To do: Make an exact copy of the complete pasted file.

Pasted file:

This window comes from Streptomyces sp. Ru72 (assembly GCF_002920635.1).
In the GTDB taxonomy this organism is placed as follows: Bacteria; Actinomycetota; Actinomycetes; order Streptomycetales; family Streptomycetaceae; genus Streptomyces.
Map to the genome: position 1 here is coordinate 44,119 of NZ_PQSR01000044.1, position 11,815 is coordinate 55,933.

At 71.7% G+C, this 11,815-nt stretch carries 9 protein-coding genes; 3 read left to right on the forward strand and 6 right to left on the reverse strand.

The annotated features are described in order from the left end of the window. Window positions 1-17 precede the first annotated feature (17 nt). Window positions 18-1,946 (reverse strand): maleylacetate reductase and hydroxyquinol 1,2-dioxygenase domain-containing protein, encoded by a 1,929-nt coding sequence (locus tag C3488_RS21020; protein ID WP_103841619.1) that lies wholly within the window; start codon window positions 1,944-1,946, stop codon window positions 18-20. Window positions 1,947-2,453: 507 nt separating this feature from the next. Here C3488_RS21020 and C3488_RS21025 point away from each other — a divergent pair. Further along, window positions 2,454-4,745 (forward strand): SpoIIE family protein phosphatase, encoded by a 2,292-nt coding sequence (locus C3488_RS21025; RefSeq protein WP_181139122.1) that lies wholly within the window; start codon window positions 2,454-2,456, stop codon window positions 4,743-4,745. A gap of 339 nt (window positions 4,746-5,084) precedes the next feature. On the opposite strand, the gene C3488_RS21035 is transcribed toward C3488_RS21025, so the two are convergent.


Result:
This window comes from Streptomyces sp. Ru72 (assembly GCF_002920635.1).
In the GTDB taxonomy this organism is placed as follows: Bacteria; Actinomycetota; Actinomycetes; order Streptomycetales; family Streptomycetaceae; genus Streptomyces.
Map to the genome: position 1 here is coordinate 44,119 of NZ_PQSR01000044.1, position 11,815 is coordinate 55,933.

At 71.7% G+C, this 11,815-nt stretch carries 9 protein-coding genes; 3 read left to right on the forward strand and 6 right to left on the reverse strand.

The annotated features are described in order from the left end of the window. Window positions 1-17 precede the first annotated feature (17 nt). Window positions 18-1,946 (reverse strand): maleylacetate reductase and hydroxyquinol 1,2-dioxygenase domain-containing protein, encoded by a 1,929-nt coding sequence (locus tag C3488_RS21020; protein ID WP_103841619.1) that lies wholly within the window; start codon window positions 1,944-1,946, stop codon window positions 18-20. Window positions 1,947-2,453: 507 nt separating this feature from the next. Here C3488_RS21020 and C3488_RS21025 point away from each other — a divergent pair. Further along, window positions 2,454-4,745 (forward strand): SpoIIE family protein phosphatase, encoded by a 2,292-nt coding sequence (locus C3488_RS21025; RefSeq protein WP_181139122.1) that lies wholly within the window; start codon window positions 2,454-2,456, stop codon window positions 4,743-4,745. A gap of 339 nt (window positions 4,746-5,084) precedes the next feature. On the opposite strand, the gene C3488_RS21035 is transcribed toward C3488_RS21025, so the two are convergent.